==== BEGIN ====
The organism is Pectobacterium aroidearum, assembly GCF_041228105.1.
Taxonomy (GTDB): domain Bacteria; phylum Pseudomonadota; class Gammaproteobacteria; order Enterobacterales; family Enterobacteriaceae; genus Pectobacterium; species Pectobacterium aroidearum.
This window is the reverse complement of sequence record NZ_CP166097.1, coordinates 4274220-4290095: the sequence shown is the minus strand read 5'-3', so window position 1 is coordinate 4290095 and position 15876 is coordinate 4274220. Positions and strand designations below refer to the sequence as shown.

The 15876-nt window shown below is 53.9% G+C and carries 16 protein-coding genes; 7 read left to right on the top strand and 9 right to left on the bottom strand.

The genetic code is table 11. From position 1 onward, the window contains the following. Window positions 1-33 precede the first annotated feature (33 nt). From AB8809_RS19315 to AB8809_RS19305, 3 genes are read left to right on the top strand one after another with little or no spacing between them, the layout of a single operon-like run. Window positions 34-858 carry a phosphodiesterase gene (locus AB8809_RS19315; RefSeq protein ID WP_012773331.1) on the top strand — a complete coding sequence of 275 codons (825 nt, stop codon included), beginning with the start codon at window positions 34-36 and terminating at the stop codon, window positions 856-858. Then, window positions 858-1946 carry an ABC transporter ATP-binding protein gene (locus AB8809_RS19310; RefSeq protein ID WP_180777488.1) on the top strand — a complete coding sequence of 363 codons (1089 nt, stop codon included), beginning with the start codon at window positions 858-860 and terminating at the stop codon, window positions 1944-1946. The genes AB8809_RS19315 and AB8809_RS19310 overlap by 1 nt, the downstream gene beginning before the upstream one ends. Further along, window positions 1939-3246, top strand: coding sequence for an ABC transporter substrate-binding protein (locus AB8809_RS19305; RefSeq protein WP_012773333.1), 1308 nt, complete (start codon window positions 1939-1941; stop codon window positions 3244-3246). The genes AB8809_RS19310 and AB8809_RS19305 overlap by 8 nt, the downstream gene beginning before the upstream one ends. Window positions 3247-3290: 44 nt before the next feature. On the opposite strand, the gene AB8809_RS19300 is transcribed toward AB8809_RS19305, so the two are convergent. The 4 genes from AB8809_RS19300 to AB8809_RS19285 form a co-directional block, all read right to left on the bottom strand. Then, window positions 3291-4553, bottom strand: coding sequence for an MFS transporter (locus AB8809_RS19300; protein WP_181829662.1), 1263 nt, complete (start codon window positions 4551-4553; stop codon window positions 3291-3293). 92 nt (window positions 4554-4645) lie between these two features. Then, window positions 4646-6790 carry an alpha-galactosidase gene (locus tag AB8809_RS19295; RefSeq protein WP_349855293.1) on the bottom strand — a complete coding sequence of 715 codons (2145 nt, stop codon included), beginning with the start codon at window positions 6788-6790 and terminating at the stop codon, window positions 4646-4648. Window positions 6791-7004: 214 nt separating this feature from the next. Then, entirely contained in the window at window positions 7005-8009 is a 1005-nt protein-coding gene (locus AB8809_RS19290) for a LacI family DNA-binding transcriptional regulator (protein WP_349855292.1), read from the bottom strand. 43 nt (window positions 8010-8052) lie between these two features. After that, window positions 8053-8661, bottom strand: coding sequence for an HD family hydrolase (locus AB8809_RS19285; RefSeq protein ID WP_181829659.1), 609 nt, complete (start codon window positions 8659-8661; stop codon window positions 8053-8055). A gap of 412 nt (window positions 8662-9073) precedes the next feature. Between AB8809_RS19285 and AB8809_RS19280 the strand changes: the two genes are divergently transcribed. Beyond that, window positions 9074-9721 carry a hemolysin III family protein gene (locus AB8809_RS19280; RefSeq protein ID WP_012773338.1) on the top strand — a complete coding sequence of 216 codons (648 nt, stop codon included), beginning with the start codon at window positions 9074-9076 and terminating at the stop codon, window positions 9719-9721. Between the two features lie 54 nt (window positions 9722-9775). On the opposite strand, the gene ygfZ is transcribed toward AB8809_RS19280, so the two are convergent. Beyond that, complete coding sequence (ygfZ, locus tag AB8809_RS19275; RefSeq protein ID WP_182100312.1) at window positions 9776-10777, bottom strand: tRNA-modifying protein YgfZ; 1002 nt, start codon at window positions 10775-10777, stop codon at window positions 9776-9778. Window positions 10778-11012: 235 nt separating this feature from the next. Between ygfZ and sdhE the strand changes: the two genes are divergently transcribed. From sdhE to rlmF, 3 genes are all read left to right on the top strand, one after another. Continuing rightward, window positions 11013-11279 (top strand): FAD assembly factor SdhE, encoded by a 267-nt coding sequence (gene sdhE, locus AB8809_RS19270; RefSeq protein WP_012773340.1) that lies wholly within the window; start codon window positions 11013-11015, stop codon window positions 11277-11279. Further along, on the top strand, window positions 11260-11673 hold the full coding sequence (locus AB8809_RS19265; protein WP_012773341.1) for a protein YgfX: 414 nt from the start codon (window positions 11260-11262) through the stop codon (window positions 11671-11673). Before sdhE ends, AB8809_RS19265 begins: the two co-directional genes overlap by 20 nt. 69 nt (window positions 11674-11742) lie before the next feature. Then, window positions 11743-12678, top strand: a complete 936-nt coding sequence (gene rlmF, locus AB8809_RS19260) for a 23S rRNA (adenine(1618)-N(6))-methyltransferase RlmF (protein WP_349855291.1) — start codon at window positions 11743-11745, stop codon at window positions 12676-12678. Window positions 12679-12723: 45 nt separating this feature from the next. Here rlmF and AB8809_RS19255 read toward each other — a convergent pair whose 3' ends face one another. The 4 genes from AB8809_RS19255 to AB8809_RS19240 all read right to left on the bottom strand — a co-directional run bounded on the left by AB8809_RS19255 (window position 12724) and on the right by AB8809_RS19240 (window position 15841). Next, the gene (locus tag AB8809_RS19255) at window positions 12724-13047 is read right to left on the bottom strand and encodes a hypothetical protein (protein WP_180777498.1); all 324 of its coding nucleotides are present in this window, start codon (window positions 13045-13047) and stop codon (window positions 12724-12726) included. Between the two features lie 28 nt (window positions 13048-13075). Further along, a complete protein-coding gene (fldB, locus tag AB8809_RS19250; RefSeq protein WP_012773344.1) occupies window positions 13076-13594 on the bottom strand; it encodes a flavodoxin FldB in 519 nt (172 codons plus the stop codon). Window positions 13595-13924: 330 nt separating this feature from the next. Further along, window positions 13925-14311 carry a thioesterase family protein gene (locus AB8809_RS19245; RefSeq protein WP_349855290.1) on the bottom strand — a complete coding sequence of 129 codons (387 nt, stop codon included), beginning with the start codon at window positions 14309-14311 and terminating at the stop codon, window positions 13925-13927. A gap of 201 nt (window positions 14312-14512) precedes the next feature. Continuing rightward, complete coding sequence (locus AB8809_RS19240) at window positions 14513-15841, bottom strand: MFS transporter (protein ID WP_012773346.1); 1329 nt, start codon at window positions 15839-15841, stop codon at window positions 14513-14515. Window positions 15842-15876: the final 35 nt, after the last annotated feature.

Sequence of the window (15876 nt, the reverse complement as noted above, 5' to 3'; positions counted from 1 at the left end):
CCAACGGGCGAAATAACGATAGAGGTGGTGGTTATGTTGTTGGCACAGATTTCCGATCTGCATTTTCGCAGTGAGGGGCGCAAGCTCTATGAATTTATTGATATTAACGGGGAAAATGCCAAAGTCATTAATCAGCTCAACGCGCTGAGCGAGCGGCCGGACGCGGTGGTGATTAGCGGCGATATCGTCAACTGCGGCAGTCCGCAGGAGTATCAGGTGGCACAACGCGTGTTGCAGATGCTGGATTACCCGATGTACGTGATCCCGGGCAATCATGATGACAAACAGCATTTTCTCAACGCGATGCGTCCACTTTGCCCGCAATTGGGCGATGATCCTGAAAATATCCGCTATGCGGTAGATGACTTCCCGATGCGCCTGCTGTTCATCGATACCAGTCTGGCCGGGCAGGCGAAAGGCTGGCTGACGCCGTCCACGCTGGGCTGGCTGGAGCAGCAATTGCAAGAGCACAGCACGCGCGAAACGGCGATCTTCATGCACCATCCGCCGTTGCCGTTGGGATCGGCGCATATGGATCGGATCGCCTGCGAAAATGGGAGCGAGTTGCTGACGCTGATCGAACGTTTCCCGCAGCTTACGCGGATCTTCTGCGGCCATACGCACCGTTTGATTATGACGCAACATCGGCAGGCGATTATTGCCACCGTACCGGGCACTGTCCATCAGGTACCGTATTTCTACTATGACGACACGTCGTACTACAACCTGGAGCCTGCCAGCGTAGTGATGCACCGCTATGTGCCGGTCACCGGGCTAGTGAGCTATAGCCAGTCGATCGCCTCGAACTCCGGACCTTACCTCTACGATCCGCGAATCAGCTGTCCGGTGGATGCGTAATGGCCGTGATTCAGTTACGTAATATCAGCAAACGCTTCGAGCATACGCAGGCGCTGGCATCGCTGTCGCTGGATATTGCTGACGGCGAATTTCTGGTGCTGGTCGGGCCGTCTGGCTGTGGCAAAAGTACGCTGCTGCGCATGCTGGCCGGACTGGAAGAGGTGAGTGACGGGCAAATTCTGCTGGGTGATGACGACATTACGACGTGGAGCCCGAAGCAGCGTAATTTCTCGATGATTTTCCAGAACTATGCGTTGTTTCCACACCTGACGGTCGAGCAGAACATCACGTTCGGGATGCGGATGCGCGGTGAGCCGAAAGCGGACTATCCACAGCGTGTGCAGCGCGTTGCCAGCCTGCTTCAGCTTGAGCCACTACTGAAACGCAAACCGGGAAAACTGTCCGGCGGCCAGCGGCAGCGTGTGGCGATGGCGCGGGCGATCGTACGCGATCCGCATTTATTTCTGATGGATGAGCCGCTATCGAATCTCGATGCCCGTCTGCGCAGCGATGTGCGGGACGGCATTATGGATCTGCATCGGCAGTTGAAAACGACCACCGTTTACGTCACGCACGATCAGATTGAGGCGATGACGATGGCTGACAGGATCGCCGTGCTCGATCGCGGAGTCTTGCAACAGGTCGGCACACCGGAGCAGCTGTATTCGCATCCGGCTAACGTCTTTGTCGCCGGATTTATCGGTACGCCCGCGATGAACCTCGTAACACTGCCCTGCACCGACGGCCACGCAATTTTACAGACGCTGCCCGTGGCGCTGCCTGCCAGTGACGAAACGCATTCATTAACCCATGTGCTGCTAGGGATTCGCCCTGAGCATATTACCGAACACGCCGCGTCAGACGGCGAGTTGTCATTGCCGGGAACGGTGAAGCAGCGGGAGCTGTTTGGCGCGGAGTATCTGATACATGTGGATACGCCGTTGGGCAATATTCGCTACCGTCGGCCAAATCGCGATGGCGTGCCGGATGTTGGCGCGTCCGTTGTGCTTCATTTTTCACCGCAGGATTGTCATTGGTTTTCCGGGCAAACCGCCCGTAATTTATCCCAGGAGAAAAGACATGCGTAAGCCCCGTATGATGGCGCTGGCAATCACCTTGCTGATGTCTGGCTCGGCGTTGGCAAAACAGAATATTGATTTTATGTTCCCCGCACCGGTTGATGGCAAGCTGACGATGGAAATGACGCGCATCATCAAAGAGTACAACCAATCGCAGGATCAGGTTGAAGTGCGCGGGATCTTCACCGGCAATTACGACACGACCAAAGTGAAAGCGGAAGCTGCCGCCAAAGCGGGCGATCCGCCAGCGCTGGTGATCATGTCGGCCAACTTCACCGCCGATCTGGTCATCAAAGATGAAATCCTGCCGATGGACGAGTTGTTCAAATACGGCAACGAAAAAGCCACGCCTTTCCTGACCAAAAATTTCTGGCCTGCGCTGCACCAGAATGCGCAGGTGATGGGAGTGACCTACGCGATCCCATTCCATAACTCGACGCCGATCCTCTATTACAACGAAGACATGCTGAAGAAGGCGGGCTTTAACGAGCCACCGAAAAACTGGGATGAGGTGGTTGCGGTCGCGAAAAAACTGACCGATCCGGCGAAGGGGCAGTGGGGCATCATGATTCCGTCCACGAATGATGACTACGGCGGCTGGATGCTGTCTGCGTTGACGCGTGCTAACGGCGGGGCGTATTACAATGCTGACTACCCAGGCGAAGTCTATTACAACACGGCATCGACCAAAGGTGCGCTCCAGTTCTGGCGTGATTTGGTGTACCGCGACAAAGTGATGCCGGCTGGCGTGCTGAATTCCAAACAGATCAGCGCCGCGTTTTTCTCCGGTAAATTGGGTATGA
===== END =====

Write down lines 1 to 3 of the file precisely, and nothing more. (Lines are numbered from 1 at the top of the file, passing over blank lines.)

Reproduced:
The organism is Pectobacterium aroidearum, assembly GCF_041228105.1.
Taxonomy (GTDB): domain Bacteria; phylum Pseudomonadota; class Gammaproteobacteria; order Enterobacterales; family Enterobacteriaceae; genus Pectobacterium; species Pectobacterium aroidearum.
This window is the reverse complement of sequence record NZ_CP166097.1, coordinates 4274220-4290095: the sequence shown is the minus strand read 5'-3', so window position 1 is coordinate 4290095 and position 15876 is coordinate 4274220. Positions and strand designations below refer to the sequence as shown.